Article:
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Medtronic Defibrillators
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Which Medtronic Defibrillator was implanted?

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Medtronic’s Bid to Dismiss Lawsuits Denied

Nov 30, 2006 | Minneapolis-based Medtronic, manufacturers of a controversial implantable cardioverter defibrillator (ICD), had their motion for summary judgment denied in U.S. District Court, meaning that the company may still have to face personal-injury lawsuits regarding their allegedly faulty product. The company announced its intention to appeal the decision, which was made by Judge James Rosenbaum in Minneapolis District Court.

Medtronic is currently facing hundreds of lawsuits associated with battery malfunctions in their defibrillators, and the denial of their motion may clear the way for another round of legal action. In some cases, the batteries, which were designed to last for years, only lasted for a few days. Medtronic reported in February of 2005 that the devices were susceptible to “rapid battery depletion” due to a “shorting mechanism.” The problem relates to ICDs manufactured between April 2001 and December 2003.Thousands of patients have had to undergo a second surgical procedure in order to remove and replace the device.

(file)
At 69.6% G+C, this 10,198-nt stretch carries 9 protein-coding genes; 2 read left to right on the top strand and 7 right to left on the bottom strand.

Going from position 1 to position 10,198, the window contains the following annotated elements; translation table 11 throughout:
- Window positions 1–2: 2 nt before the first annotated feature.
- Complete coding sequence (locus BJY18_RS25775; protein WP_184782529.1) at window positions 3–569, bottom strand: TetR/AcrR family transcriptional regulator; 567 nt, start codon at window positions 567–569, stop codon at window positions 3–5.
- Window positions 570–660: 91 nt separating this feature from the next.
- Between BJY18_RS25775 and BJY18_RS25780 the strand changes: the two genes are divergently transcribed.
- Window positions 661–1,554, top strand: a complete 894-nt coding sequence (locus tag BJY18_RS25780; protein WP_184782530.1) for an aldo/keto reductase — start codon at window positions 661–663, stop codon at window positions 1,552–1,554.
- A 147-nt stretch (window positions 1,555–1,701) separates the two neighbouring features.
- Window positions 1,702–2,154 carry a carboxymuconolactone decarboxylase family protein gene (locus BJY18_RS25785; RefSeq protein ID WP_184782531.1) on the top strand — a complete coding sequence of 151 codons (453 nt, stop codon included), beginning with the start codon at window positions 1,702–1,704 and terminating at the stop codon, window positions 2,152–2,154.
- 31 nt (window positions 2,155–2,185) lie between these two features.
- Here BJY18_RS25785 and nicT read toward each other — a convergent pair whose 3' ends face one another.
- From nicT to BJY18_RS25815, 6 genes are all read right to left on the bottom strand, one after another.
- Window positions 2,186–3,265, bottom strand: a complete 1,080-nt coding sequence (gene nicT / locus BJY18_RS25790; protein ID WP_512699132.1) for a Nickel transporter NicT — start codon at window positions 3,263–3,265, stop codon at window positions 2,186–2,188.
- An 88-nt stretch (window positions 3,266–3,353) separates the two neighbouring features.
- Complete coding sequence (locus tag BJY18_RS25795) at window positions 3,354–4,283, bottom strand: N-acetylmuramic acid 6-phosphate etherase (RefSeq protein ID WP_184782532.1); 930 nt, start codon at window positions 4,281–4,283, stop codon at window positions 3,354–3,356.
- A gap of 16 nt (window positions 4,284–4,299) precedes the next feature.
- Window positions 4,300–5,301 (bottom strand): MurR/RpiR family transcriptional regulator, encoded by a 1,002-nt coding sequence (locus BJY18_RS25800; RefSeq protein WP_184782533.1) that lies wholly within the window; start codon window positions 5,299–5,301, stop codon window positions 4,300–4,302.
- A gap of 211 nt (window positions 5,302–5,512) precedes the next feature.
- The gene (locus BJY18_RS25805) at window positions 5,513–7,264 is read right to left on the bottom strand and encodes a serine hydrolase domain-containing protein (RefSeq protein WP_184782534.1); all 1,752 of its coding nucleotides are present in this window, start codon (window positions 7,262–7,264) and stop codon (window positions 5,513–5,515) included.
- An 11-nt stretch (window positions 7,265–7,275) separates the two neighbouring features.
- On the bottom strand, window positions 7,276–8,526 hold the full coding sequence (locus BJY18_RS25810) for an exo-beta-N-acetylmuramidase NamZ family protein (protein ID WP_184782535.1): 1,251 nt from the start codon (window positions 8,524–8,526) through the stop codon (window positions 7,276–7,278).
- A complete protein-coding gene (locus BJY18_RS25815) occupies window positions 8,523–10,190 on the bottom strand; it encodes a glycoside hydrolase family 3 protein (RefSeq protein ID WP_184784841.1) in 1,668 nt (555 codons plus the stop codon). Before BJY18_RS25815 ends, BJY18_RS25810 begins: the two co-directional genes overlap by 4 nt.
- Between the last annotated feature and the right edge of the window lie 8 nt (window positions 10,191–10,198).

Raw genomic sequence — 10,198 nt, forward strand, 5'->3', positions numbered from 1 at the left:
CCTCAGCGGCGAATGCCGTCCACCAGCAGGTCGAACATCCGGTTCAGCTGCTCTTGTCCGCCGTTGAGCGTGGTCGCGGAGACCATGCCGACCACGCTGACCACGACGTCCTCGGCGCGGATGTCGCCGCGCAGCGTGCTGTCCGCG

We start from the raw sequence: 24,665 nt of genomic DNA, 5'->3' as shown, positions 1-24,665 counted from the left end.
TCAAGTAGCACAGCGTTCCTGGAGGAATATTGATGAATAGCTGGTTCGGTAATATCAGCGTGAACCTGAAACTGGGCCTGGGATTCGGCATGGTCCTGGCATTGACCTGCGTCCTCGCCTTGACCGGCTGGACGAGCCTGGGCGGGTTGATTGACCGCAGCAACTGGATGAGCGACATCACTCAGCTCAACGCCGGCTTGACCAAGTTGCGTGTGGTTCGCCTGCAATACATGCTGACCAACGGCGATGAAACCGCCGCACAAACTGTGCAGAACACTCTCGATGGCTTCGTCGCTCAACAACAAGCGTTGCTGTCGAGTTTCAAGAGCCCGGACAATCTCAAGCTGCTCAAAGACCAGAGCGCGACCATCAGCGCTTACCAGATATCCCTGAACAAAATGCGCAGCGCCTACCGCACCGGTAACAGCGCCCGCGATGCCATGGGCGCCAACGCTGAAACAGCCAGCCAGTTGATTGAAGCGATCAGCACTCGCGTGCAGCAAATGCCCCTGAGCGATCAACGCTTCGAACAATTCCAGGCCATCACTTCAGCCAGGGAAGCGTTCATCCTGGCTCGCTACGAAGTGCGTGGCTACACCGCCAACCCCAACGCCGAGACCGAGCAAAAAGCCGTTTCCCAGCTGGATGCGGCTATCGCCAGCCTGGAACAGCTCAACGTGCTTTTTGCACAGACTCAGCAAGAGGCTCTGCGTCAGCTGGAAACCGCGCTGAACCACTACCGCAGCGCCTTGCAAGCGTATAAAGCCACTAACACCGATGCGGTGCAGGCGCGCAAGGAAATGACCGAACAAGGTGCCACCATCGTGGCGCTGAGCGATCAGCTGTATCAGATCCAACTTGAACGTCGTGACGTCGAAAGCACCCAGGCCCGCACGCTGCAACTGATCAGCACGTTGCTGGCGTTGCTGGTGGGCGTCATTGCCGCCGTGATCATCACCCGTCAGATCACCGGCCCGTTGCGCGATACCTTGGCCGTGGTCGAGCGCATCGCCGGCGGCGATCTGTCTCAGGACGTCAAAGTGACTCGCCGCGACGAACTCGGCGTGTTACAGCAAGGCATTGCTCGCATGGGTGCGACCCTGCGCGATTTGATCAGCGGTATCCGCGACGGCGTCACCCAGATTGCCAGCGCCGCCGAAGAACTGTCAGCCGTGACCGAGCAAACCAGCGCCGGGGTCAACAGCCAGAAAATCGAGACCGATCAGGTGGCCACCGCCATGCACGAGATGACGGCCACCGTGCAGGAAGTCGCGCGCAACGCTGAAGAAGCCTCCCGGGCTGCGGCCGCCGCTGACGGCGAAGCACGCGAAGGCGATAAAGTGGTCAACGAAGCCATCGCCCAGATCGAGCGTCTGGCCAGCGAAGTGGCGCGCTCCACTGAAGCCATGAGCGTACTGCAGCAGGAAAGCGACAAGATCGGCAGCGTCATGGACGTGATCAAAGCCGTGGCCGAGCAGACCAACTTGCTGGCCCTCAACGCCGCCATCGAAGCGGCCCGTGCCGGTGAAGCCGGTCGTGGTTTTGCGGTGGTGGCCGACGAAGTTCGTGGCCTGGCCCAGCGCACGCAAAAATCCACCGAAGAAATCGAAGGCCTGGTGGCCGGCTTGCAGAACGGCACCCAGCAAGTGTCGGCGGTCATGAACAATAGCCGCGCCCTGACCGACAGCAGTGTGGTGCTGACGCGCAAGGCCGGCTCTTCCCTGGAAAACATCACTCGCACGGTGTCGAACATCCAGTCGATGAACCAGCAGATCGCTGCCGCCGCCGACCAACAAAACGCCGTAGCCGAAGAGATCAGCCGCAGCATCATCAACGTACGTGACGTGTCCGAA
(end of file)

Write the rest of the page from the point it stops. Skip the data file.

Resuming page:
The devices in question are used in patients at risk for life-threatening heart-rhythm problems or advanced heart failure. According to Medtronic, “ICDs shock or pace the heart into normal rhythm after patients suffer rapid, life-threatening heart-rhythm disturbances originating in the lower chambers of the heart that can lead to sudden cardiac arrest (SCA).” However, the battery problems put the devices at risk of sudden failure.

The models under suspicion include: Marquis VR 7230, Marquis DR 7274, Maximo VR 7232, and Maximo DR 7278. At the time of the initial warning, Medtronic owned approximately half of the ICD market.

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